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In 2016 John Jeffrey was appointed CEO of Saturn Oil & Gas Inc. (CVE:SOIL). This report will, first, examine the CEO compensation levels in comparison to CEO compensation at companies of similar size. Then we'll look at a snap shot of the business growth. And finally we will reflect on how common stockholders have fared in the last few years, as a secondary measure of performance. This method should give us information to assess how appropriately the company pays the CEO.
How Does John Jeffrey's Compensation Compare With Similar Sized Companies?
At the time of writing our data says that Saturn Oil & Gas Inc. has a market cap of CA$28m, and is paying total annual CEO compensation of CA$300k. (This figure is for the year to December 2018). That's actually a decrease on the year before. While we always look at total compensation first, we note that the salary component is less, at CA$200k. We took a group of companies with market capitalizations below CA$263m, and calculated the median CEO total compensation to be CA$152k.
Thus we can conclude that John Jeffrey receives more in total compensation than the median of a group of companies in the same market, and of similar size to Saturn Oil & Gas Inc.. However, this doesn't necessarily mean the pay is too high. A closer look at the performance of the underlying business will give us a better idea about whether the pay is particularly generous.
The graphic below shows how CEO compensation at Saturn Oil & Gas has changed from year to year.
Is Saturn Oil & Gas Inc. Growing?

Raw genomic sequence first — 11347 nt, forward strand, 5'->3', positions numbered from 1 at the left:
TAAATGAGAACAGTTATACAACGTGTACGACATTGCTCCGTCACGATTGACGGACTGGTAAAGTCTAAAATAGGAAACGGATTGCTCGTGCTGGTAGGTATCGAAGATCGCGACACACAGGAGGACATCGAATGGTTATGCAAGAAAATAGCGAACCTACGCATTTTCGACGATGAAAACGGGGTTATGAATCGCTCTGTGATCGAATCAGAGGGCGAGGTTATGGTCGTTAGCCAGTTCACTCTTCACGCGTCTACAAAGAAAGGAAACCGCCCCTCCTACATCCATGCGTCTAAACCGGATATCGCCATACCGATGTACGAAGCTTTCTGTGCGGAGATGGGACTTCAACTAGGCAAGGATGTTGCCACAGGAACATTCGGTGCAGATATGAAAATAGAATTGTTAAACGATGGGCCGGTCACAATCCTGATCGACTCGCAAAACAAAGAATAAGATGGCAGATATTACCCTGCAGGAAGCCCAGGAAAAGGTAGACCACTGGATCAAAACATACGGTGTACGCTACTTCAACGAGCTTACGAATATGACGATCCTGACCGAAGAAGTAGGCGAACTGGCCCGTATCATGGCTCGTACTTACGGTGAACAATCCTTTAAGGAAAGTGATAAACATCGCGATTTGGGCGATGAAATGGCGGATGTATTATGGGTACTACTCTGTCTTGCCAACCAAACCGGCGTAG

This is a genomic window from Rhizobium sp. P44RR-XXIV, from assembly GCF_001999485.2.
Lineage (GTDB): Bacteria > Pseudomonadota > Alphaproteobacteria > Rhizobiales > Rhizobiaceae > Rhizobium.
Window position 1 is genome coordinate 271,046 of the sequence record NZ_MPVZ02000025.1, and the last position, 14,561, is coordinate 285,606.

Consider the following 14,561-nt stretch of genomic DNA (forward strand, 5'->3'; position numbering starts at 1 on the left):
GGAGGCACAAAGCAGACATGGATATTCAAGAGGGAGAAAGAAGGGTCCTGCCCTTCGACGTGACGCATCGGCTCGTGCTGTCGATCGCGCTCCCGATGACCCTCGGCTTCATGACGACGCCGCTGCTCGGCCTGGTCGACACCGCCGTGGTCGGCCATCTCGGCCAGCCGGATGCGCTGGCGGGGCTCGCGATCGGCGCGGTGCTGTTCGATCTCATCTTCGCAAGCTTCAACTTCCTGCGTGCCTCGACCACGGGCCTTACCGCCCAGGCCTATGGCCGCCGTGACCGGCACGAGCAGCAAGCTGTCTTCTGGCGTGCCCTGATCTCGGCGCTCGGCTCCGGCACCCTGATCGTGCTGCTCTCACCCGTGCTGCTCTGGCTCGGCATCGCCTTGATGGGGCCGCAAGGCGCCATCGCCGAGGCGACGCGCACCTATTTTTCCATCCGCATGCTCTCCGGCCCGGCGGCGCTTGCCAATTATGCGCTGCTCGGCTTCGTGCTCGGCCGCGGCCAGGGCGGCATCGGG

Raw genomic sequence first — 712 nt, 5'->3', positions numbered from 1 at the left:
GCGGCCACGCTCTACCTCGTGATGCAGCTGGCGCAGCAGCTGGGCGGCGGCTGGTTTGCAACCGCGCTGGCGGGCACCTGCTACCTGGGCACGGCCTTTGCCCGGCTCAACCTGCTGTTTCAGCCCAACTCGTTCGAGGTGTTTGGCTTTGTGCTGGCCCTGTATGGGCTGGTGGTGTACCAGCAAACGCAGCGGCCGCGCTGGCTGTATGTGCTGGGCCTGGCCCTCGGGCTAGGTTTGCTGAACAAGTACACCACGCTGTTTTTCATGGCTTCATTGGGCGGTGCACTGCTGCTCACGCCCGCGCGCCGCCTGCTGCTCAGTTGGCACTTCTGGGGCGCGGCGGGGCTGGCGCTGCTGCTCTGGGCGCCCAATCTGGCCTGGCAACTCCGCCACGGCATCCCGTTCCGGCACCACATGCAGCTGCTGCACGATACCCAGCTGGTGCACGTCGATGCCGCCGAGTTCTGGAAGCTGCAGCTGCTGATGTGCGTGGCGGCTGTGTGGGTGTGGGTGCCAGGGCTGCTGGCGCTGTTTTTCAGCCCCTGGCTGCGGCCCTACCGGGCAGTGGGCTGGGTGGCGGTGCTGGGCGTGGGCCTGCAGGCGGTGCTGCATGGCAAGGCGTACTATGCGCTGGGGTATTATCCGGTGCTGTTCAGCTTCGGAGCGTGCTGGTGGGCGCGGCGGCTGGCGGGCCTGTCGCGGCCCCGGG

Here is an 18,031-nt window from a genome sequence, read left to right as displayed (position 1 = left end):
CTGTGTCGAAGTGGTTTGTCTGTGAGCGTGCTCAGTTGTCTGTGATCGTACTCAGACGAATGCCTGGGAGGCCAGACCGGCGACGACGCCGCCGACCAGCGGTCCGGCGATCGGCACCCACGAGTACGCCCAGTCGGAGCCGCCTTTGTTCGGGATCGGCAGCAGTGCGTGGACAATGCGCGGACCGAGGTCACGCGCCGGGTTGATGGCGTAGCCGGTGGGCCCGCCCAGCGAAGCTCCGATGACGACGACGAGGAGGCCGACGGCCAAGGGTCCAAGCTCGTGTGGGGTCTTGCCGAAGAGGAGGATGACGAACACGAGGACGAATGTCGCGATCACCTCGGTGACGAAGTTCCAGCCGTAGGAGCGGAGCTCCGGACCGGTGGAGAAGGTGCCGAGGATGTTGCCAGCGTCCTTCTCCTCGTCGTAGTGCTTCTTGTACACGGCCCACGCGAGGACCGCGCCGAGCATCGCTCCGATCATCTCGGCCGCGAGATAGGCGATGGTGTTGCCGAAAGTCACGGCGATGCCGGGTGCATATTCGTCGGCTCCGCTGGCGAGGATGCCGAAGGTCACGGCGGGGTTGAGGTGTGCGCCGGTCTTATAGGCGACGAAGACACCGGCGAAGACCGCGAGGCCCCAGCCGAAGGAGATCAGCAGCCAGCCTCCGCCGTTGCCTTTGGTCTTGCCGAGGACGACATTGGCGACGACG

Over the last three years Saturn Oil & Gas Inc. has grown its earnings per share (EPS) by an average of 45% per year (using a line of best fit). In the last year, its revenue is up 580%.
This demonstrates that the company has been improving recently. A good result. Most shareholders would be pleased to see strong revenue growth combined with EPS growth. This combo suggests a fast growing business. Although we don't have analyst forecasts, you might want to assess this data-rich visualization of earnings, revenue and cash flow.
Has Saturn Oil & Gas Inc. Been A Good Investment?
With a total shareholder return of 26% over three years, Saturn Oil & Gas Inc. shareholders would, in general, be reasonably content. But they probably don't want to see the CEO paid more than is normal for companies around the same size.
We compared total CEO remuneration at Saturn Oil & Gas Inc. with the amount paid at companies with a similar market capitalization. Our data suggests that it pays above the median CEO pay within that group.
However we must not forget that the EPS growth has been very strong over three years. Looking at the same time period, we think that the shareholder returns are respectable. So, considering the EPS growth we do not wish to criticize the level of CEO compensation, though we'd recommend further research on management. So you may want to check if insiders are buying Saturn Oil & Gas shares with their own money (free access).
If you want to buy a stock that is better than Saturn Oil & Gas, this free list of high return, low debt companies is a great place to look.
We aim to bring you long-term focused research analysis driven by fundamental data. Note that our analysis may not factor in the latest price-sensitive company announcements or qualitative material.
If you spot an error that warrants correction, please contact the editor at firstname.lastname@example.org. This article by Simply Wall St is general in nature. It does not constitute a recommendation to buy or sell any stock, and does not take account of your objectives, or your financial situation. Simply Wall St has no position in the stocks mentioned. Thank you for reading.